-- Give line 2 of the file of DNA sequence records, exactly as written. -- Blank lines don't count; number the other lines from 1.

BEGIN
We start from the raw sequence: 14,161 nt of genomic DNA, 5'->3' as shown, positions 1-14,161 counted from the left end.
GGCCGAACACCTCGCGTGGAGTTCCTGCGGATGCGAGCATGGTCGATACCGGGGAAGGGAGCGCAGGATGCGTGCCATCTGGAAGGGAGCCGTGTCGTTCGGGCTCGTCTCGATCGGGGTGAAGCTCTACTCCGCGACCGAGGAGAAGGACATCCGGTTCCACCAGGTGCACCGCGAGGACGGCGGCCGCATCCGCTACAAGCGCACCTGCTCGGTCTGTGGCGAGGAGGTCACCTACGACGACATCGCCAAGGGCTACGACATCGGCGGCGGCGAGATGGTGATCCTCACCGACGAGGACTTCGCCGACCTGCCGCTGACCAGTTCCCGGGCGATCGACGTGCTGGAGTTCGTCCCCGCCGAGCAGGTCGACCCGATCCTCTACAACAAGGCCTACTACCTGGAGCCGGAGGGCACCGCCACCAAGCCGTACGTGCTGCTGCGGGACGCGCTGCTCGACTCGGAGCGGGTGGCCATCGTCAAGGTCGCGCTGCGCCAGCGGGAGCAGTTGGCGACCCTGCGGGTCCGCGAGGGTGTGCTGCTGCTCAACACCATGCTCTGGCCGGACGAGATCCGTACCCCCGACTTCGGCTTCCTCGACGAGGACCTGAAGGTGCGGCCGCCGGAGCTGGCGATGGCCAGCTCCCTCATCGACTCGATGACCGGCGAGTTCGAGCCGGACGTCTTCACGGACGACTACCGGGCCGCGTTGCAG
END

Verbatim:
GGCCGAACACCTCGCGTGGAGTTCCTGCGGATGCGAGCATGGTCGATACCGGGGAAGGGAGCGCAGGATGCGTGCCATCTGGAAGGGAGCCGTGTCGTTCGGGCTCGTCTCGATCGGGGTGAAGCTCTACTCCGCGACCGAGGAGAAGGACATCCGGTTCCACCAGGTGCACCGCGAGGACGGCGGCCGCATCCGCTACAAGCGCACCTGCTCGGTCTGTGGCGAGGAGGTCACCTACGACGACATCGCCAAGGGCTACGACATCGGCGGCGGCGAGATGGTGATCCTCACCGACGAGGACTTCGCCGACCTGCCGCTGACCAGTTCCCGGGCGATCGACGTGCTGGAGTTCGTCCCCGCCGAGCAGGTCGACCCGATCCTCTACAACAAGGCCTACTACCTGGAGCCGGAGGGCACCGCCACCAAGCCGTACGTGCTGCTGCGGGACGCGCTGCTCGACTCGGAGCGGGTGGCCATCGTCAAGGTCGCGCTGCGCCAGCGGGAGCAGTTGGCGACCCTGCGGGTCCGCGAGGGTGTGCTGCTGCTCAACACCATGCTCTGGCCGGACGAGATCCGTACCCCCGACTTCGGCTTCCTCGACGAGGACCTGAAGGTGCGGCCGCCGGAGCTGGCGATGGCCAGCTCCCTCATCGACTCGATGACCGGCGAGTTCGAGCCGGACGTCTTCACGGACGACTACCGGGCCGCGTTGCAG